are both years away from discovering dentistry.

Yet an American politician could not survive if he or she uttered the
simple, true statement, "France has a better healthcare system than
us, and we should steal it." Because here, simply dismissing an idea
as French passes for an argument. John Kerry? Can't vote for him -- he
looks French. Yeah, as opposed to the other guy, who just looked

I know, if God had wanted us to learn from the Enlightenment, he
wouldn't have given us Sean Hannity.

And I'm not saying France is better than America. Because I assume
you've already figured that out by now. I don't want to be French, I
just want to take what's best from the French. Stealing, for your own
self-interest -- Republicans should love this idea. Taking what's best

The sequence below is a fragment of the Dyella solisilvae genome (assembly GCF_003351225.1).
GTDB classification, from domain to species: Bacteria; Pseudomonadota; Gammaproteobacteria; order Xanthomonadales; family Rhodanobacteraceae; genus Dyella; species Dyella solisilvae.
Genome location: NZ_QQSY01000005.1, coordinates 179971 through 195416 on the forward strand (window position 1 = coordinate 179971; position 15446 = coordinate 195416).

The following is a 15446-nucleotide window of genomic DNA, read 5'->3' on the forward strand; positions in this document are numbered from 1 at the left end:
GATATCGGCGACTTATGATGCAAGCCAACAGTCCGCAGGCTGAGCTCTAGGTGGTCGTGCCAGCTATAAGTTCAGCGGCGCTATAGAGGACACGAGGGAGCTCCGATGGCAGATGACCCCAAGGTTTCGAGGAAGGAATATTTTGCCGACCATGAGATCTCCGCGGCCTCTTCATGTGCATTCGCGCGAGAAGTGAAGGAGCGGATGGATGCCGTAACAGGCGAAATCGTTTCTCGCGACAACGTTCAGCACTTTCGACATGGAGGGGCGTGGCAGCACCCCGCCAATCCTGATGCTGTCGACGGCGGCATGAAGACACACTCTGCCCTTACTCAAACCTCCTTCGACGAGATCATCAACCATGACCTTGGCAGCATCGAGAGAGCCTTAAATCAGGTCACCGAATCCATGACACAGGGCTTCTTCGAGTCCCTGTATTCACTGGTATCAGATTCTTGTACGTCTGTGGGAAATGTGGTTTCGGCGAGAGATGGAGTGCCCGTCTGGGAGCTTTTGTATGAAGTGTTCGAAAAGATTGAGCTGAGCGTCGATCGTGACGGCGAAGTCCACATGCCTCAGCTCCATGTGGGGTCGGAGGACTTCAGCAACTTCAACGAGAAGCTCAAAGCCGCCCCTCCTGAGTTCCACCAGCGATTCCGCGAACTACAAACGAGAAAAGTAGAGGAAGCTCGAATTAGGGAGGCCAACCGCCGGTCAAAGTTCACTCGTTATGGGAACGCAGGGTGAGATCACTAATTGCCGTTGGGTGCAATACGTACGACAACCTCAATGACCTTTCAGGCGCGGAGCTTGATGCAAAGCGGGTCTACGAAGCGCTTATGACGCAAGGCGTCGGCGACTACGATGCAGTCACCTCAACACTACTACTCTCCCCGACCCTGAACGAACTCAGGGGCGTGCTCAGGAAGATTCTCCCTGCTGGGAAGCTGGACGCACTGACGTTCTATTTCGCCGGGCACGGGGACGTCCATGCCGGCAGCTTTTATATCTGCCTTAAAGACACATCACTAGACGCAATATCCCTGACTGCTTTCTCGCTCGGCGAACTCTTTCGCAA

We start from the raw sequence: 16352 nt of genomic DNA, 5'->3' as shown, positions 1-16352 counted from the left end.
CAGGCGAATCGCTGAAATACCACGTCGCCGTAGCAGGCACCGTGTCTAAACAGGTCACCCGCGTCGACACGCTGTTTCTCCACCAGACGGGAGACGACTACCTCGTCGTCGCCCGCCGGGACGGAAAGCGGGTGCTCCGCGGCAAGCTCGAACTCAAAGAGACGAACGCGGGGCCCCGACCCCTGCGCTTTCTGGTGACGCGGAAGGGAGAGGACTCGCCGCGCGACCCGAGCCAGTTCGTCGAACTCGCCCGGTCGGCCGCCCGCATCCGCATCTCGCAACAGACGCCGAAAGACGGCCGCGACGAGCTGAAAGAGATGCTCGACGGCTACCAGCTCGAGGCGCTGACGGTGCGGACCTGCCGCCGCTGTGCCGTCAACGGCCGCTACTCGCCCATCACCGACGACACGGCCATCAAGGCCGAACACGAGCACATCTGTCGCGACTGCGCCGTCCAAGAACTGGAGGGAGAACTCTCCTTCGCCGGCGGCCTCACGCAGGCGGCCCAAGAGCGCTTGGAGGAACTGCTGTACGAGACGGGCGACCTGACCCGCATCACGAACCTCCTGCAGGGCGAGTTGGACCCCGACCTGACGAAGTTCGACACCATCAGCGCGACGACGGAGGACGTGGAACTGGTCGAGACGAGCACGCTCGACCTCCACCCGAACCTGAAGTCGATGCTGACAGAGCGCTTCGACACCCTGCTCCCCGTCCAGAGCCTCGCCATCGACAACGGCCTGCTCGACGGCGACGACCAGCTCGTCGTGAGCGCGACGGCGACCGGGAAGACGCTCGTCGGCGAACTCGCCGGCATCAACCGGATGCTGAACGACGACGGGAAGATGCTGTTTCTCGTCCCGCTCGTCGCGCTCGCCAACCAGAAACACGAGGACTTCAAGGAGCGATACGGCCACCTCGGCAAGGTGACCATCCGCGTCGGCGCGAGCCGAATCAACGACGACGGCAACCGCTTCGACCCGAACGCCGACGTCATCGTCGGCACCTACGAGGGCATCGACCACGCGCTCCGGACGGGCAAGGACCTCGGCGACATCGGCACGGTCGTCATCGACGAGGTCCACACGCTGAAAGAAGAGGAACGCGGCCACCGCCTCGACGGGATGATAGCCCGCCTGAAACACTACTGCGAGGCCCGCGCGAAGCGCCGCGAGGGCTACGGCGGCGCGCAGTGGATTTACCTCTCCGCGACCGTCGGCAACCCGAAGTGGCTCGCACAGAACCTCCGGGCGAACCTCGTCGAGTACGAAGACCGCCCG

from the French: You know who else did that? The Founding Fathers.
Hate to sink your toy boat, Fox News, but the Founding Fathers, the
ones you say you revere, were children of the French Enlightenment,
and fans of it, and they turned it into a musical called the
Constitution of the United States. And they did a helluva job, so good
it has been said that it was written by geniuses so it could be run by
idiots. But the current administration is putting that to the test.
The Founding Fathers were erudite, well-read, European-thinking
aristocrats -- they would have had nothing in common with, and no use
for, an ill-read xenophobic bumpkin like George W. Bush.

The American ideas of individuality, religious tolerance and freedom
of speech came directly out of the French Enlightenment -- but, shhh,
don't tell Alabama. Voltaire wrote "men are born equal" before
Jefferson was wise enough to steal it.

Countries are like people -- they tend to get smarter as they get
older. Noted military genius Donald Rumsfeld famously dismissed France
as part of Old Europe, but the French are ... what's the word I'm
looking for? Oh yeah, "mature." We think they're rude and snobby, but
maybe that's because they're talking to us.